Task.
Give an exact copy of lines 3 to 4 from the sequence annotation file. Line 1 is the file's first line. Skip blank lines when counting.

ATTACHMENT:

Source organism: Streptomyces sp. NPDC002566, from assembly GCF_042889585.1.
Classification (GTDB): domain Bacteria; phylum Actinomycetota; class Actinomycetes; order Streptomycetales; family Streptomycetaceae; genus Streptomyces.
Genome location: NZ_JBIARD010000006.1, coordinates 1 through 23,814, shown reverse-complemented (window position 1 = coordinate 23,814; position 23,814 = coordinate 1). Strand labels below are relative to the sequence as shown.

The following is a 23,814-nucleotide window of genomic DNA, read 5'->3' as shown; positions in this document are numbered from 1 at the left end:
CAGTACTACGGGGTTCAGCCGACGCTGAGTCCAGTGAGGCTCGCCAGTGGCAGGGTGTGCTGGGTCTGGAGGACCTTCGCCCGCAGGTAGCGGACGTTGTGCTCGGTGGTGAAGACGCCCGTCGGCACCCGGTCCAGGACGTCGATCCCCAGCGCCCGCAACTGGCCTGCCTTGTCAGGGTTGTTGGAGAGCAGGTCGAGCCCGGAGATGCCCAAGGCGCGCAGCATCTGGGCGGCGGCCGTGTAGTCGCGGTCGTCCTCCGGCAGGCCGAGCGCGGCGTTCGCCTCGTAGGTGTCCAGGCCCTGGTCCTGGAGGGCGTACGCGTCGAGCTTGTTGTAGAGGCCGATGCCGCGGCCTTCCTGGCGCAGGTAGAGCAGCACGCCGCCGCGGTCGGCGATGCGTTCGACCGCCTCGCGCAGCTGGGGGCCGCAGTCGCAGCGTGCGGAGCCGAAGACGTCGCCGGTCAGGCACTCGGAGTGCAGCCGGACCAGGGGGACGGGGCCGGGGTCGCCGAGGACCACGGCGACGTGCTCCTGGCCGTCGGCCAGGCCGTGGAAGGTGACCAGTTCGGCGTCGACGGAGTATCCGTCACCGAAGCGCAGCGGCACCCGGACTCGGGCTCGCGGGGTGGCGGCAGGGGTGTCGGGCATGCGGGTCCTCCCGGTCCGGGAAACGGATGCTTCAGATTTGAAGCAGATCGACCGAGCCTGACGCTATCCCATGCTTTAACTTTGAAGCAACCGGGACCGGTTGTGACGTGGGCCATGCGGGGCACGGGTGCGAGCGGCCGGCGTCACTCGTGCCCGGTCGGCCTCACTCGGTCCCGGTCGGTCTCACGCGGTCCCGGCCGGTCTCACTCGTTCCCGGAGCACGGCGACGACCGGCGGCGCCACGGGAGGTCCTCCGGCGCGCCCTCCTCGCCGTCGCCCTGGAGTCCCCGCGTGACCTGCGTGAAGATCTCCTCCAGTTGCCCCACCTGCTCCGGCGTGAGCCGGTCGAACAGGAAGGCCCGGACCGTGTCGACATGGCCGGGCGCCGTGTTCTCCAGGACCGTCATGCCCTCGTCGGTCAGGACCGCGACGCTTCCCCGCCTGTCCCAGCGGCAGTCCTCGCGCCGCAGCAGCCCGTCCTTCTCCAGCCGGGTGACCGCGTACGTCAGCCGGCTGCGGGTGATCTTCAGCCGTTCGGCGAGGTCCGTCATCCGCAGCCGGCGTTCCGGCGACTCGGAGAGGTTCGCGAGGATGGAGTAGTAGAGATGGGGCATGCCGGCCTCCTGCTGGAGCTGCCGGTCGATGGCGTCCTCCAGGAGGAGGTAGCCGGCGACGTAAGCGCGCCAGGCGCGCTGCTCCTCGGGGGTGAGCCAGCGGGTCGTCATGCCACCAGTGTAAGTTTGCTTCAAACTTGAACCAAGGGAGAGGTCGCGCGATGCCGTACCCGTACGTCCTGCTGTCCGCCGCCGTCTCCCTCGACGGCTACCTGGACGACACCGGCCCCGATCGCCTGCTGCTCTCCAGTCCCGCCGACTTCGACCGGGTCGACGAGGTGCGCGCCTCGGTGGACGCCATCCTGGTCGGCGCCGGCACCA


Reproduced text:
Genome location: NZ_JBIARD010000006.1, coordinates 1 through 23,814, shown reverse-complemented (window position 1 = coordinate 23,814; position 23,814 = coordinate 1). Strand labels below are relative to the sequence as shown.

The following is a 23,814-nucleotide window of genomic DNA, read 5'->3' as shown; positions in this document are numbered from 1 at the left end: